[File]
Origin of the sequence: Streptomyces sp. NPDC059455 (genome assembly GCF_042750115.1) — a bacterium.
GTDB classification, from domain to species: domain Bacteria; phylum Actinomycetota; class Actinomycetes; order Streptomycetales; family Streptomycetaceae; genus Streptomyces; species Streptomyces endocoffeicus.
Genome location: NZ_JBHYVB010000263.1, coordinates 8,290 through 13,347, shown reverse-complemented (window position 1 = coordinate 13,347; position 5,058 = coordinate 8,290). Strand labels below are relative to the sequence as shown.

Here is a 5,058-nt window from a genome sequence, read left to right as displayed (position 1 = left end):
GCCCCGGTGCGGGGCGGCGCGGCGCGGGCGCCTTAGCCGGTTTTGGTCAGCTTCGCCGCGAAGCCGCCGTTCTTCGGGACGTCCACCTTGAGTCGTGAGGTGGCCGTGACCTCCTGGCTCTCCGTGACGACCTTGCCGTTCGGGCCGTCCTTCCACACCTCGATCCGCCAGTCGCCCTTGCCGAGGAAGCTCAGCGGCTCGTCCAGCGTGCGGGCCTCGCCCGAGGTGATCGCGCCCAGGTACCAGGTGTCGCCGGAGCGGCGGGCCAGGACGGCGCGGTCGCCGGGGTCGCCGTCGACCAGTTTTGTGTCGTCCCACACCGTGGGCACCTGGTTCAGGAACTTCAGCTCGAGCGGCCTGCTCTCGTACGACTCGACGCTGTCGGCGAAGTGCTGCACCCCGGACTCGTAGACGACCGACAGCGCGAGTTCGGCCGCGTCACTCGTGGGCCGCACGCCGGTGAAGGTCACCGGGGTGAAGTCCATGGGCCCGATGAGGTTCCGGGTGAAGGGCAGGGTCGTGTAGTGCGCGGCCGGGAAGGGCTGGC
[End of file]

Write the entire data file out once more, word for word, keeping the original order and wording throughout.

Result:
Origin of the sequence: Streptomyces sp. NPDC059455 (genome assembly GCF_042750115.1) — a bacterium.
GTDB classification, from domain to species: domain Bacteria; phylum Actinomycetota; class Actinomycetes; order Streptomycetales; family Streptomycetaceae; genus Streptomyces; species Streptomyces endocoffeicus.
Genome location: NZ_JBHYVB010000263.1, coordinates 8,290 through 13,347, shown reverse-complemented (window position 1 = coordinate 13,347; position 5,058 = coordinate 8,290). Strand labels below are relative to the sequence as shown.

Here is a 5,058-nt window from a genome sequence, read left to right as displayed (position 1 = left end):
GCCCCGGTGCGGGGCGGCGCGGCGCGGGCGCCTTAGCCGGTTTTGGTCAGCTTCGCCGCGAAGCCGCCGTTCTTCGGGACGTCCACCTTGAGTCGTGAGGTGGCCGTGACCTCCTGGCTCTCCGTGACGACCTTGCCGTTCGGGCCGTCCTTCCACACCTCGATCCGCCAGTCGCCCTTGCCGAGGAAGCTCAGCGGCTCGTCCAGCGTGCGGGCCTCGCCCGAGGTGATCGCGCCCAGGTACCAGGTGTCGCCGGAGCGGCGGGCCAGGACGGCGCGGTCGCCGGGGTCGCCGTCGACCAGTTTTGTGTCGTCCCACACCGTGGGCACCTGGTTCAGGAACTTCAGCTCGAGCGGCCTGCTCTCGTACGACTCGACGCTGTCGGCGAAGTGCTGCACCCCGGACTCGTAGACGACCGACAGCGCGAGTTCGGCCGCGTCACTCGTGGGCCGCACGCCGGTGAAGGTCACCGGGGTGAAGTCCATGGGCCCGATGAGGTTCCGGGTGAAGGGCAGGGTCGTGTAGTGCGCGGCCGGGAAGGGCTGGC